During surgery at Torrance Memorial Medical Center, an anesthesiologist decorated a patient's face with stickers while the patient was unconscious — giving her a black mustache and teardrops under her left eye — and then a nurse's aide snapped her photo.
The 2011 incident has prompted a state investigation and a civil lawsuit by the patient against the hospital and the doctor over the alleged breach of medical privacy.
Torrance Memorial said in a statement that this "breach of professionalism regrettably did occur" and those involved "demonstrated poor judgment" while caring for Veronica Valdez, 36, who worked at the hospital for 13 years before the surgery.
Her anesthesiologist, Dr. Patrick Yang, was disciplined but kept his privileges at the hospital, and the employees involved in the incident likewise were disciplined but not fired, according to the hospital.
Also, as part of the litigation in Los Angeles County Superior Court, a hospital manager disclosed in a deposition an earlier incident at Torrance Memorial in which a medical-device salesman took photos of a naked patient without the patient's knowledge. The hospital disputes that photos were taken in that incident.
Nonetheless, the lawsuit raises fresh concerns about hospitals' ability to protect patients' privacy and sensitive information even with strict laws and tougher government enforcement, particularly as smartphones and tablets make sharing data so easy.
"The idea that people are using their cellphone or even have one in the operating room is crazy," said Dr. Deborah Peel, founder of Patient Privacy Rights, a nonprofit advocacy group in Austin, Texas. "It's a massive security risk and incredibly insensitive to patients."
In similar cases elsewhere, Peel said, hospital personnel often lose their jobs. In 2010, for instance, four employees at St. Mary Medical Center in Long Beach were terminated because they used cellphones to photograph a dead emergency-room patient and shared the photos with others, according to state records.
Torrance Memorial officials reported the incident involving Valdez to state regulators as a potential violation of medical privacy. A spokesman for the California Department of Public Health said the agency "cannot comment on an ongoing investigation."
In her job at the hospital, Valdez was responsible for ordering and maintaining supplies for the operating rooms. In October 2011, she went in for minor surgery on her finger.
Yang, the anesthesiologist, said he cut out and colored the stickers and then placed them on Valdez's face near the end of the hourlong procedure. In his deposition, Yang said, "I thought she would think this is funny and she would appreciate it."
A nursing attendant, Patricia Gomez, then took Valdez's photo. Gomez testified in her deposition that she didn't email or post the photo anywhere. She said she deleted the image after showing it to Valdez.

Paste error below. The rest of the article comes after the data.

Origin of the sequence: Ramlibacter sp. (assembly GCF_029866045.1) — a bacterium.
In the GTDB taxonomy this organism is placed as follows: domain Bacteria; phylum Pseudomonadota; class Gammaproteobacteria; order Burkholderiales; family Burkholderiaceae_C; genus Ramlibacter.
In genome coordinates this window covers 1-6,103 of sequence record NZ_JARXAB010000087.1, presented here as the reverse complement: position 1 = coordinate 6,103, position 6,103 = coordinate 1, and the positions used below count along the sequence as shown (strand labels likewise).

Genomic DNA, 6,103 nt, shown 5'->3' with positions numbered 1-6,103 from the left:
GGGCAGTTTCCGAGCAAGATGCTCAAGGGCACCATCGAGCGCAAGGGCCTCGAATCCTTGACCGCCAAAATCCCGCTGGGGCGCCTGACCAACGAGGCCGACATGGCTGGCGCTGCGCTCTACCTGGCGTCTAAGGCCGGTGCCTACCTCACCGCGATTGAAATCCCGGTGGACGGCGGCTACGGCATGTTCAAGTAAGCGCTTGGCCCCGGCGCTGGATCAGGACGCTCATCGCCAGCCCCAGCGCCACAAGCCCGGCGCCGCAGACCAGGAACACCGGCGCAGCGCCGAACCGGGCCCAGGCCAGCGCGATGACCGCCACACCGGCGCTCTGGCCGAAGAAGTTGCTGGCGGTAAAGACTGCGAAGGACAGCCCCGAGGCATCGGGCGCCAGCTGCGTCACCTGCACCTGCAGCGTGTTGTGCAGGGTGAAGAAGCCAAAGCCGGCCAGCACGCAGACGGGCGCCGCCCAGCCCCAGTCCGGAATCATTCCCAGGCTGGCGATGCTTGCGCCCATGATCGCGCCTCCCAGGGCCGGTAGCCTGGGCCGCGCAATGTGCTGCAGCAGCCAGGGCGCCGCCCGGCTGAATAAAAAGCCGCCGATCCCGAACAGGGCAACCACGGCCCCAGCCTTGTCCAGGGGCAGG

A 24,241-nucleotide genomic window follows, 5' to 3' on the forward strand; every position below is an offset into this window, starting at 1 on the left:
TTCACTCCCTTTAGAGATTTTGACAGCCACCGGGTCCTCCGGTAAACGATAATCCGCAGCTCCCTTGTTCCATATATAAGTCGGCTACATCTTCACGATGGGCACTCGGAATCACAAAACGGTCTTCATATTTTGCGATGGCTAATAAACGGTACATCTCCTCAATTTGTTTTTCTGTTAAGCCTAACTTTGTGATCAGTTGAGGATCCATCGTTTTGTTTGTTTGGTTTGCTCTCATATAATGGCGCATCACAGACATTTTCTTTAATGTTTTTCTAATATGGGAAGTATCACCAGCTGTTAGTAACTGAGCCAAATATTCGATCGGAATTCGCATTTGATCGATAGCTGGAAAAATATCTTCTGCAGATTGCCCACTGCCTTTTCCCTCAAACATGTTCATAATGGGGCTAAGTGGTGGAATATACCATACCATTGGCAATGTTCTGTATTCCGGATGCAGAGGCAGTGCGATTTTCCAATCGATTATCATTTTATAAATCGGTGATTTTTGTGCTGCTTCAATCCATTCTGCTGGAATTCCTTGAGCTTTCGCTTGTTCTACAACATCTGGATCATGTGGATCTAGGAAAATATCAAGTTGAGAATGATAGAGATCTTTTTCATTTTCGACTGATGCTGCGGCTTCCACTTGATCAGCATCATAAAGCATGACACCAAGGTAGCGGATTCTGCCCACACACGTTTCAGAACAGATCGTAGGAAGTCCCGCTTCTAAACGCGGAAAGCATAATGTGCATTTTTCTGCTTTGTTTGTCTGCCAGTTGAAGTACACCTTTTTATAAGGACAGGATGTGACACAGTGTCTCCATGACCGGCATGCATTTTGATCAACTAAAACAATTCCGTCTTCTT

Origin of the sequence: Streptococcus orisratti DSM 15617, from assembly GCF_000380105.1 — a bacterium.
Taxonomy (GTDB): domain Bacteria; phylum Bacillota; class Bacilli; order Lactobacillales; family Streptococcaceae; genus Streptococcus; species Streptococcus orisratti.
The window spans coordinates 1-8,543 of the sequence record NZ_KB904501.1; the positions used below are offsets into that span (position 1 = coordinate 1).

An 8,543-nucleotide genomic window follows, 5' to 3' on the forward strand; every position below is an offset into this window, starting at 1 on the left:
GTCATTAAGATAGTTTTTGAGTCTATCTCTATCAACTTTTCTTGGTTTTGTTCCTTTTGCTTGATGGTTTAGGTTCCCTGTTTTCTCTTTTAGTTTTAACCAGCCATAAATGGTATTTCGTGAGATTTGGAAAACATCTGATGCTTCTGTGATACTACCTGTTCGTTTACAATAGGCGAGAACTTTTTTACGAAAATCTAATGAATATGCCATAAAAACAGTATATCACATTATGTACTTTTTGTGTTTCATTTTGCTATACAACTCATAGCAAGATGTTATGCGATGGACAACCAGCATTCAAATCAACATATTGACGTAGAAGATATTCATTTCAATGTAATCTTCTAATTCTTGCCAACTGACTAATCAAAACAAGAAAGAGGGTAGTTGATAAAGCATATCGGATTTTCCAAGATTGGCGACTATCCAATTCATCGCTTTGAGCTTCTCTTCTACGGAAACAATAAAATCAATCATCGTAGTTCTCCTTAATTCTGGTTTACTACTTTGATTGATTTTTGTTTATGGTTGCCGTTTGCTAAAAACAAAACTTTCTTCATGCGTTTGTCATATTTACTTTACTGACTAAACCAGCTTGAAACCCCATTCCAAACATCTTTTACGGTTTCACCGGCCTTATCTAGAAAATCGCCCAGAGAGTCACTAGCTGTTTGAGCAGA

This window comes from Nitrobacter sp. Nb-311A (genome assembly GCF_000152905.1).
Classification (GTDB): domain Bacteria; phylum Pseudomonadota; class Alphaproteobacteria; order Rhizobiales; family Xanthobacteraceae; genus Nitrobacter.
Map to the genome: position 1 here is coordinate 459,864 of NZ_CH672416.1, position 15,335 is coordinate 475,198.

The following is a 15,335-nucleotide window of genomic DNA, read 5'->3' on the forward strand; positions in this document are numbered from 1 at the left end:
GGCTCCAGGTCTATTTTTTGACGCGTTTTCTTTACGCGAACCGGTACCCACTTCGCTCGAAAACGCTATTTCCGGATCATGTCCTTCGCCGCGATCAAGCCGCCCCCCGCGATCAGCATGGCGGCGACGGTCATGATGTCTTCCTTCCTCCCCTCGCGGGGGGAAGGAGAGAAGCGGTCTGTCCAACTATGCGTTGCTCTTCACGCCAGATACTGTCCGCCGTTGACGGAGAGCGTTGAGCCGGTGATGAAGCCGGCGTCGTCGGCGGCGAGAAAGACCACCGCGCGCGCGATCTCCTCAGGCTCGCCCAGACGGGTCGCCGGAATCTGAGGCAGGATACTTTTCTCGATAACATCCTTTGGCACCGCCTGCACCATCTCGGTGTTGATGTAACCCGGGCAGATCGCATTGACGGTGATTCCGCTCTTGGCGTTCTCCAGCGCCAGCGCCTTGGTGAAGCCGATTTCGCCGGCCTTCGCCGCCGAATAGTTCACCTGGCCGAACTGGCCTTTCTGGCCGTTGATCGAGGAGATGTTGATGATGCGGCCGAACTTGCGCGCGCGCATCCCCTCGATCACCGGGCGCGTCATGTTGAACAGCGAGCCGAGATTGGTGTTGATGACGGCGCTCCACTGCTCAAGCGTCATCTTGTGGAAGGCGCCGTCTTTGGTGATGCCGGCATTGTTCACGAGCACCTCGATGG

"I felt violated. I was in shock," Valdez said in court documents. She declined to comment further.
Others have testified in depositions about seeing a surgery photo of Valdez posted on Facebook. In court filings, lawyers for the hospital said there was no evidence the photo was published online.
Yang said his physician practice, Torrance
Gomez and two other hospital employees were suspended for a brief period, according to Torrance Memorial, and hospital staff were given additional training on patient privacy.
Valdez's civil suit is scheduled for trial in January. She's seeking damages from the hospital, the anesthesiologist and his medical group for violation of privacy, infliction of emotional distress and other allegations.
Her attorney, Andrew T. Ryan in Los Angeles, said Valdez had to leave her job because she was "ridiculed and humiliated while under anesthesia."
In response, Torrance Memorial said that many of the allegations in Valdez's lawsuit were "factually inaccurate, grossly exaggerated or fabricated." Its motion to dismiss the case is pending. In court filings, the hospital contends that Valdez is trying to "play litigation lottery" against a "deep-pocket defendant."
Many hospitals have a policy prohibiting the use of mobile phones in patient areas to help prevent these types of problems.
Arthur Ano, a nursing manager at Torrance Memorial, said in his deposition that a similar policy was implemented after the 2009 incident involving the sales representative.
"There was an incident, some years [ago], I walked in an operating room and the sales rep was taking a picture of a naked patient and I seized the phone," Ano said in his deposition. "We discovered more pictures of the patient on his cellphone."
In a statement, the hospital said a subsequent investigation found that no patient photos were taken. Torrance Memorial said a surgeon had asked the medical-device representative present in the operating room to take a photo for clinical purposes.
But the hospital said another employee interrupted and told them photos were forbidden without patient consent.
The sales representative was barred from future surgeries there, according to the hospital, and signs were posted that "cellphones and cameras are not permitted in the operating room."